Posts Tagged ‘commissioner gordon’


The View from One Police Plaza

July 2, 2019

“We got our wedding bells. Now we have to pay for them…
the universe bites back.”

“The Wedding happened. Everyone rejoice. But this is the Bat+Cat wedding.
All hell has to break loose somewhere…”

“Turning a Chaos God sane for the duration was going to have consequences.”

Bruce and Selina began their married life together in chapter 1 of Mrs. Wayne in a uniquely Bat-honeymoon contrived to protect Batman’s identity.  Remaining in Gotham undercover as the jetsetting thieves Tommy Pearl and Colette while Bruce and Selina are off the grid in some remote Scottish castle, Batman is still able to patrol–which is lucky, for in the last moments of the chapter, a dead body appeared and the killings are only beginning.

In Chapter 2, the focus shifts to the 14th Floor of One Police Plaza–i.e. Commissioner Gordon’s office–as we begin a day in the life of Gotham’s Finest which is about to become a lot more.


Mrs. Wayne Chapter 2: One-PP is now available on the Cat-Tales website and mobile-friendly mirror


Hey, the Bat Signal is Lit!

October 24, 2013

Yeah, it took me to Chapter 2 of Cat-Tales #68 to figure out I could FLASH A BAT SIGNAL to announce a new chapter.

It’s been a long time coming, but the Bat Signal is finally lit in Cat-Tales with Commissioner James Gordon standing there beside it.  It’s a big deal to Batman and Jim as much as it is to us readers, but unlike us – well unlike me who went and made a special graphic just to celebrate – they’re not going to spend a lot of time on it.  Expect a small gift and a manly exchange of grunts, then on to the business of the night.  More than a few plot points were dropped in the last chapter, one was bald.

president-lex-luthor-resigns-gotham-post-covers-it-asFor those who’ve forgotten, Lex Luthor was President when Cat-Tales began, just as he was in DC Comics.  His resignation as reported in Strange Bedfellows and credible papers like Gotham Times didn’t quite jibe with the Gotham Post’s more sensational coverage.  What both accounts agree on, however, is that after Luthor was elected, he turned LexCorp over to Talia Head (aka Talia al Ghul) to run in his stead, which ended in the end of LexCorp.

You can’t keep a Luthor down for long, however, and when magic failed him in String Theory he set about building his empire – both financial and criminal – the old-fashioned way.  The way he’d done it before.  The way that worked the first time.

In War of the Poses, he was plotting against the League again with all the ingenuity and scientific knowledge we’ve come to expect from a Luthor, but he was reduced to using chartered planes, rented limos, and a moth-balled government installation as a base rather than his former Lex-Branded Everything.  By Comedy of Errors, Superman reported that Luthor’s resources were back to  pre-Headache levels, lacking only the trappings.  There was no longer a corporate HQ that was the iconic silhouette on the Metropolis skyline.  There wasn’t a fleet of LexCorp-manufactured jets, and so on.  Clark said it like it was unimportant, as the lack of ‘trappings’ would be to him.  To Lex, however, we knew he would not be content until he has his status back as well as the money that buys it and the power it represents.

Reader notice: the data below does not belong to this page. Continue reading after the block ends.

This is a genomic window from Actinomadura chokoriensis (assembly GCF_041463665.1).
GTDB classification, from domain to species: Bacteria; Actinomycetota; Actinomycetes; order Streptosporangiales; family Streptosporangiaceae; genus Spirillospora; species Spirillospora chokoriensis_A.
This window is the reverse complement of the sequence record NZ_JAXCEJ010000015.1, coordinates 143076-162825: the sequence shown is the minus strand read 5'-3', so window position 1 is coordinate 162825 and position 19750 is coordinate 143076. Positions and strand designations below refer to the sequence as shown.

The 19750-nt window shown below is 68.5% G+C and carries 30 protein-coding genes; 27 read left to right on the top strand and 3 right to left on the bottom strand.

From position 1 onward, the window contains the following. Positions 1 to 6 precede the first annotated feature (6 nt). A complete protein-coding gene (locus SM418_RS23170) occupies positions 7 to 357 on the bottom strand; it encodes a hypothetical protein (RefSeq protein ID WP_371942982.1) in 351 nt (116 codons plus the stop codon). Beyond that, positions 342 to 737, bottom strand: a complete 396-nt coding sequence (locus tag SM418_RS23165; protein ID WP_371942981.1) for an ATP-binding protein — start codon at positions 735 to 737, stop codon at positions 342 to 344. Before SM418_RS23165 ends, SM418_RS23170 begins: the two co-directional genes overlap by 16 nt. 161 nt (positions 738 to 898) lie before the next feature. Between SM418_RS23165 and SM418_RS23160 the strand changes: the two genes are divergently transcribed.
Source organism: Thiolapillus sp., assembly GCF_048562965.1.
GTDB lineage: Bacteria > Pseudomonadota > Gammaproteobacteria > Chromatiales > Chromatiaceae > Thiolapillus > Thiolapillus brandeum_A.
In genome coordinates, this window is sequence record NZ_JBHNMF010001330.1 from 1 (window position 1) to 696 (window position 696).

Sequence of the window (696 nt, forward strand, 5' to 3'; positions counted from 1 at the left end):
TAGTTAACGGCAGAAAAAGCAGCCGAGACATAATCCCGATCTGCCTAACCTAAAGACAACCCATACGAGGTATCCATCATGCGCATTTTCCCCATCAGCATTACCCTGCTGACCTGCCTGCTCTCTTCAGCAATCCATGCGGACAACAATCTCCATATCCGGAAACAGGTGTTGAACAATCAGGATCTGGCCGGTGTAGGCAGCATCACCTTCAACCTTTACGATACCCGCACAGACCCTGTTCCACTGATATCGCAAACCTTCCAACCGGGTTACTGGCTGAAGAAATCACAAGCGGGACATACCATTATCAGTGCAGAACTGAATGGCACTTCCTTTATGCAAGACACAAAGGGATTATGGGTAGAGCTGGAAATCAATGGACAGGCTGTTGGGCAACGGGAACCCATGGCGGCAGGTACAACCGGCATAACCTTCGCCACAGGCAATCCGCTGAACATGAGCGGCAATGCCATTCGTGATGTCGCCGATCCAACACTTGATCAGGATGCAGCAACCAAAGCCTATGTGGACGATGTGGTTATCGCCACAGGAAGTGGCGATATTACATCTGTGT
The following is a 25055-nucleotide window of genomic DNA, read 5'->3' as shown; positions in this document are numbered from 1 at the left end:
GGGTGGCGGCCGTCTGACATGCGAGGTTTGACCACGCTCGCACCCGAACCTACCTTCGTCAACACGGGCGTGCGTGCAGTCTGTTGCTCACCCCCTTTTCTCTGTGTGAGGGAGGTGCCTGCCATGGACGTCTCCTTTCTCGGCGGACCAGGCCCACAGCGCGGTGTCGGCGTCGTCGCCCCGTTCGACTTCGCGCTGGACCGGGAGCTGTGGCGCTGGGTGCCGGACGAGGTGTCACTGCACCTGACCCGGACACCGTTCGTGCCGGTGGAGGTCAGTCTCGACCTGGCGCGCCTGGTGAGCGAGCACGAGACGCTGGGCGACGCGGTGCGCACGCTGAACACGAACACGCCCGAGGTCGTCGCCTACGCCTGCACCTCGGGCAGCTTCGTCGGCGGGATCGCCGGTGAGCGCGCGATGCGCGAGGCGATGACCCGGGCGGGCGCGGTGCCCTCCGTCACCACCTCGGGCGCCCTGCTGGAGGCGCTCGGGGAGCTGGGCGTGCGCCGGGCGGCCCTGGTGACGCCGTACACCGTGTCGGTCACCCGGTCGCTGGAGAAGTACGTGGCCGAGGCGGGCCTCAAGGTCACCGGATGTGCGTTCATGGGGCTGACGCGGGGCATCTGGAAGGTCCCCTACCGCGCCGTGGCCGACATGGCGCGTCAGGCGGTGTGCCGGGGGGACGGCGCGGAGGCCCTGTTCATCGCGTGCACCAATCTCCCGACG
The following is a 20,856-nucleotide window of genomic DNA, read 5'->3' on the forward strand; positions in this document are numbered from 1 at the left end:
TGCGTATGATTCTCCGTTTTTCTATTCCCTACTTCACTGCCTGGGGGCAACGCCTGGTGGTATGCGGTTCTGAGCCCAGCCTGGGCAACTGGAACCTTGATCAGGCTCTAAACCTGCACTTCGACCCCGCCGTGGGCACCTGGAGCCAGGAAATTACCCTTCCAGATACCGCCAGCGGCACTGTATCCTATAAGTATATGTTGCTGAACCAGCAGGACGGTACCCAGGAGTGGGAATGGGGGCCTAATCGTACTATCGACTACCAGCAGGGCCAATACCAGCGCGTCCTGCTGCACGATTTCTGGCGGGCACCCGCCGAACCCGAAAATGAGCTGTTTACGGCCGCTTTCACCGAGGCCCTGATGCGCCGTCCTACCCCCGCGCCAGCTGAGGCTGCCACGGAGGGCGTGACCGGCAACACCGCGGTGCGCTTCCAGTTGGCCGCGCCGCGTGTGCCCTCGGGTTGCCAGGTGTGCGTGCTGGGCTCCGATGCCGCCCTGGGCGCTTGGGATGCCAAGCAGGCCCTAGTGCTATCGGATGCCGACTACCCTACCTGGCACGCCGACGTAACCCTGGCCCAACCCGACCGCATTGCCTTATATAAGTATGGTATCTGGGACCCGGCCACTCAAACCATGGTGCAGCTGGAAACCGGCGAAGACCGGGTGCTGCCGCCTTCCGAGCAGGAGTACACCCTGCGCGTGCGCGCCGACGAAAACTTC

Which brings us to NMK Inc.  Chapter 2: Positive Carry


Flash the Bat-Signal, Jim Gordon is back in Cat-Tales

October 8, 2013
Catwoman depicting shooting Commissioner Gordon on the cover of The Gotham Post

Cat-Tales began with this whopper in The Gotham Post

I’m often asked what I would do differently if I was starting Cat-Tales today. I tell them honestly: Not much, but the big difference is that James Gordon would be police commissioner.   Cat-Tales began when he had resigned after being shot in the ill-conceived Officer Down storyline, an event that was instrumental to getting that Runaway Snowball of WTFTM rolling that sparked A Girl’s Gotta Protect Her Reputation in the first place.

It was right for the time.  It was right for the Catwoman story being told, and it was right for the meta commentary on DC Comics that is the series’s raison d’etre.   But it’s not quite right for an ongoing Batman series.  For years, I’ve planted my flag on the principle that stories have certain elements that are not negotiable, and where Batman is concerned Jim Gordon is one of them.  That’s his chair.

He has been present in the series, as Barbara’s father and retired commissioner.  It’s been wonderful, because the decision and his status as a retiree brought a depth to his relationship with Bruce.  Still, I’ve missed him on that roof.  Four stories ago in The Gotham Rogues the first clue dropped:

The man who had served as police commissioner since Jim Gordon retired wanted Batman to know he was being vetted for a Presidential Appointment to the Department of Justice… In all probability, Gotham would have a new police commissioner by the end of the year.

From the beginning, Commissioner Muskelli was established as a political animal.  The change was easy to set in motion, and with so much drama in that tale, I trusted that the significance would be missed, or if noticed it would be quickly forgotten.  Things have developed slowly, through Wayne Rises and Inside an Enigma.  Now, at last, in the new story that begins today, Jim Gordon is back on the job.


Jim Gordon is back. When he resigned, Catwoman was an anonymous cat burglar. Now she’s Selina Kyle, living with Bruce Wayne, and running this company that’s messing with Ra’s al Ghul. There might be a learning curve.

%d bloggers like this: